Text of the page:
No. 4 6 0-15 94 85-100
No. 8 32 --- 68 ---
No. 16 56 20-60 44 40-80
No. 30 75 --- 25 ---
No. 50 87 65-90 13 10-35
No. 100 91 75-95 9 5-25

*ASTM C330 "Standard Specification for Lightweight Aggregates for Structural Concrete"

Typical Blended Aggregate Gradation Lightweight Aggregates for Concrete Masonry
ASTM C 331 - 1/4" x 0

Sieve
Typical Cumulative Grading
Typical Individual Grading
Suggested Individual Grading*
3/8" 0 0 0-2
No. 4 6 6 0-10
No. 8 32 26 15-35
No. 16 56 24 15-35
No. 30 75 19 5-20
No. 50 86 12 5-15
No. 100 91 5 5-15
Pan 100 9 8-20

*ASTM C331 "Standard Specification for Lightweight Aggregates for Concrete Masonry Units."

Buildex Haydite®

Buildex Haydite® is a ceramic structural lightweight aggregate that saves material, energy, labor and transportation costs. It can be used for numerous applications, including asphalt preservation treatments, concrete bridge decks, lightweight geotechnical fills and backfills, and high-rise buildings.

An environmentally friendly product that can be recycled and reused in other applications, Haydite® also has several unique characteristics that contribute to Sustainable Development and LEED™ Green Building certification credits.

The process used to make Haydite® produces a high-quality ceramic aggregate that is structurally strong, durable, environmentally inert, low in density, and highly insulative. It is a natural, non-toxic, absorptive aggregate that is dimensionally stable and will not degrade over time.

Lightweight aggregate particles have a low-particle relative density because of their cellular pore system. The cellular structure within the particles is developed by heating certain raw materials to incipient fusion. The end result is a strong, durable, and lightweight aggregate that contains a uniformly distributed system of pores that are relatively crack-free, high-strength vitreous phase.

Weight reduction and product performance are the primary reason Haydite

  • It lowers shipping costs. Because most construction products are shipped, TO BUILD IS TO TRANSPORT.
  • Dead loads are reduced. Dead load reduction becomes very important in roof top gardens and other elevated applications, and sites where unstable soil conditions exist.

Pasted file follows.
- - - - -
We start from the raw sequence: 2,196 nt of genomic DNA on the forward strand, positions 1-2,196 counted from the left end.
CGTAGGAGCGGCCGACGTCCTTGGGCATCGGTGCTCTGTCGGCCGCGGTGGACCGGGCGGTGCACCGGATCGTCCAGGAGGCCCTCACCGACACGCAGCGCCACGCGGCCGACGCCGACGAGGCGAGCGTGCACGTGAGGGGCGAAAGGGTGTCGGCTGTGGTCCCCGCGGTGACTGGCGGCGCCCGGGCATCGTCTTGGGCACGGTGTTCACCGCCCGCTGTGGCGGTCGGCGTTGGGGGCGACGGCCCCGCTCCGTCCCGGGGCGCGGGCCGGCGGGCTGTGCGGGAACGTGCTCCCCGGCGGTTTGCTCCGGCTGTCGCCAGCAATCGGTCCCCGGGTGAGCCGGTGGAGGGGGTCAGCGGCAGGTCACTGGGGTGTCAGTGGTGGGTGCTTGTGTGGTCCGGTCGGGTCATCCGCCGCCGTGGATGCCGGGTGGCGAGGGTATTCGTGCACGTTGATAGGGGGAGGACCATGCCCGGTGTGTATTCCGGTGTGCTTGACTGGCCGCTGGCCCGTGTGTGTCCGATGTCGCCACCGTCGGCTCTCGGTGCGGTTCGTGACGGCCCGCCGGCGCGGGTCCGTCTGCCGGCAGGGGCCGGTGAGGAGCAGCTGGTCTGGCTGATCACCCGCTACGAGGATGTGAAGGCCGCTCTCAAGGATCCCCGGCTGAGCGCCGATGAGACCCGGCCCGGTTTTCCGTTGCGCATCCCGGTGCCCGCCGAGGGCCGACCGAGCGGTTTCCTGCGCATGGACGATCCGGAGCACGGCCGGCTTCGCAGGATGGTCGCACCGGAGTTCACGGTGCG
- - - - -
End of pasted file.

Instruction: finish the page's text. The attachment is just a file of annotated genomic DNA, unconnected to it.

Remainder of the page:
• Because of the extremely high temperature used in the firing production of Haydite®, it offers excellent thermo-structural stability.
  • The large volume of accessible pores in Haydite® provides a vehicle for absorption, storage and then desorption of water or solutions containing admixtures. This includes rainwater in gardens, and as a carrier of solutions containing chemical admixtures, herbicide and fertilizer.
  • The proven resistance to the degrading effects of wetting/drying makes Haydite® a valuable component of wallboard, roof tiles, and artificial stone.

Haydite® pores close to the surface are readily permeable and fill with water within the first few hours to a few days of exposure to moisture. Interior pores, however, fill extremely slowly, with many months of submersion required to approach saturation. Interior pores are essentially non-interconnected, and a small fraction remain unfilled after years of immersion (ACI 213R-03).

The ceramic nature of the aggregate ensures the product is inert and highly resistant to degradation, thereby making concrete stronger, lighter, and more durable. These same properties also render the product environmentally benign in that it can be reused as fill or base material.

In many applications, Haydite® is blended into soils that benefit from the water absorbing characteristics of its porous nature, which provides aeration as well as a nutritional and moisture buffer that help to modify climate and environmental conditions.

Life Cycle Cost

The current use of any building material is predicated on cost, functionality, durability, aesthetics, or a combination of these. The traditional first cost methodology of owners, designers and public officials around the world has contributed to a non-sustainable system. Decisions based on first cost most often ignore life-long maintenance, rehabilitation and operating cost. Life cycle costing is the only way to properly evaluate the sustainability of a project.

The initial cost of Haydite® lightweight aggregate per cubic yard is usually higher than a comparable unit of normal weight aggregate. But when analyzed from a holistic or product -use perspective, the energy savings it provides almost always offset the initial cost and typically produce significant net savings. These savings come from weight reduction that results in a reduction of overall materials being used, and in construction and performance efficiencies.